Date of Award

Summer 2011

Document Type


Degree Name

Master of Arts (MA)



Committee Director

Dale Miller

Committee Member

David Earnest

Committee Member

Imtiaz Habib

Call Number for Print

Special Collections LD4331.H85 H345 2011


Humanitarian foreign aid is a controversial topic, subject to much popular debate. Although there is much available polling and survey evidence about public stances on the issue, there have been significantly fewer attempts at more in-depth analyses of the public discourse. This thesis is an attempt to explore the popular discourse on aid in more depth, including its rationales, assumptions, and values.

It concludes that both sides of the American public in the debate often make use of similar types of assumptions regarding international affairs, suggesting often deeper agreement than the debate may indicate. It is argued that the set of assumptions that both sides appeal to is problematic, and a more adequate understanding of global interactions is provided by examining first world actions and policies that harm developing countries. Acknowledging these harms helps to establish a critical view of the discourse and provides a justification for foreign aid as compensation, a view that is not traditionally dominant.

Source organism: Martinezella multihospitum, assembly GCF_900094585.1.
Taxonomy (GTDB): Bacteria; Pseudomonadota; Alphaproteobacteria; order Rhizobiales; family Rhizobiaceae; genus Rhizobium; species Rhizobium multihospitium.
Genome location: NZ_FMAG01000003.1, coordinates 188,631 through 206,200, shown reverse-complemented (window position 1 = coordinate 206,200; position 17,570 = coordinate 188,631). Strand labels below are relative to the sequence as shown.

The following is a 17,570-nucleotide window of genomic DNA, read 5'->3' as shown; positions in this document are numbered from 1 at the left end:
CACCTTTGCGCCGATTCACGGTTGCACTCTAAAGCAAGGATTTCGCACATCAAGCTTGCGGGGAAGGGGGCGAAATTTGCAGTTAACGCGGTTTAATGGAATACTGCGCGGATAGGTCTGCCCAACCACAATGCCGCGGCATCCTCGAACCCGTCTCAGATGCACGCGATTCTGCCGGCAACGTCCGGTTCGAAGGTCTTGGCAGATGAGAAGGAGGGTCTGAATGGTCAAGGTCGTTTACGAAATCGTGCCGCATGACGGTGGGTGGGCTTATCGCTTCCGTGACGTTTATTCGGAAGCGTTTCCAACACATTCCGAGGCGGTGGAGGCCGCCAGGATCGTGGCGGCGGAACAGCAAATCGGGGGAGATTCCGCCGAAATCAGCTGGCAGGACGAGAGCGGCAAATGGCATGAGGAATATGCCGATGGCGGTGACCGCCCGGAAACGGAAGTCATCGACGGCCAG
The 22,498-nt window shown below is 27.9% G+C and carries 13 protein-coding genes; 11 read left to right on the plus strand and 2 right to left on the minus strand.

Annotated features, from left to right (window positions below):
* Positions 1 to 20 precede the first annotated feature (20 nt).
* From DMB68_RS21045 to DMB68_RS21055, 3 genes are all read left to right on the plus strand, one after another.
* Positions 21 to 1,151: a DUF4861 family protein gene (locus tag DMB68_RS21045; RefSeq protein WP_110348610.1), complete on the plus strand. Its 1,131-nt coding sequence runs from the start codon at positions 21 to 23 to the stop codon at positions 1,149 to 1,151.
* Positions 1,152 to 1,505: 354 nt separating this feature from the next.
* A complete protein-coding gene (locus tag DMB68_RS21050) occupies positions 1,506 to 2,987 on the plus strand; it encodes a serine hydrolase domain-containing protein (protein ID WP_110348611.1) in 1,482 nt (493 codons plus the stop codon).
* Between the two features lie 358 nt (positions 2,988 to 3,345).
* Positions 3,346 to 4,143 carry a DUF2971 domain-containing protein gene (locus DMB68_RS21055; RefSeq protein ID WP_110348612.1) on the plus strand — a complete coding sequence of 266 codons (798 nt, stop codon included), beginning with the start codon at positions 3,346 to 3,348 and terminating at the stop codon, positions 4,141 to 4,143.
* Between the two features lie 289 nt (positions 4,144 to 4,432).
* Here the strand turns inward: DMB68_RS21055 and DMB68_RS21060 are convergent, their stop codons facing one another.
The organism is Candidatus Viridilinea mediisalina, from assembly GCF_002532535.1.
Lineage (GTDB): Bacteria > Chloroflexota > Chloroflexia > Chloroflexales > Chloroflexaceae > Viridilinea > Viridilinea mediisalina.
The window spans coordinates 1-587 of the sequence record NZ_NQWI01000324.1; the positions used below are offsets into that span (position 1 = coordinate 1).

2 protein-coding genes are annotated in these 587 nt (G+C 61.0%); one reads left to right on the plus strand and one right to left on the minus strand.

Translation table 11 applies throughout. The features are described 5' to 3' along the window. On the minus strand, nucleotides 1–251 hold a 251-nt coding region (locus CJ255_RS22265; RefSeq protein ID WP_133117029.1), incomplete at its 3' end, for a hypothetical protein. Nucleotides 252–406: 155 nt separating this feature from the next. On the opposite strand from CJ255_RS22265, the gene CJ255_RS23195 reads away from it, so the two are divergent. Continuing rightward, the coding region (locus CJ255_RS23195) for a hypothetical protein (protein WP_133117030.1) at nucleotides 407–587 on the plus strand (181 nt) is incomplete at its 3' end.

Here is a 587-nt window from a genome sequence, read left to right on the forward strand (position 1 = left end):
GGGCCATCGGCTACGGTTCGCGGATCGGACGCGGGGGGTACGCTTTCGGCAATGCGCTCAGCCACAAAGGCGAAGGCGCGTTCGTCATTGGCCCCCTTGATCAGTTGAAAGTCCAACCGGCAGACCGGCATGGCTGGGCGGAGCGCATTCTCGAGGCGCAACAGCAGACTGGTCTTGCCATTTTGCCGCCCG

In Copyright. URI: This Item is protected by copyright and/or related rights. You are free to use this Item in any way that is permitted by the copyright and related rights legislation that applies to your use. For other uses you need to obtain permission from the rights-holder(s).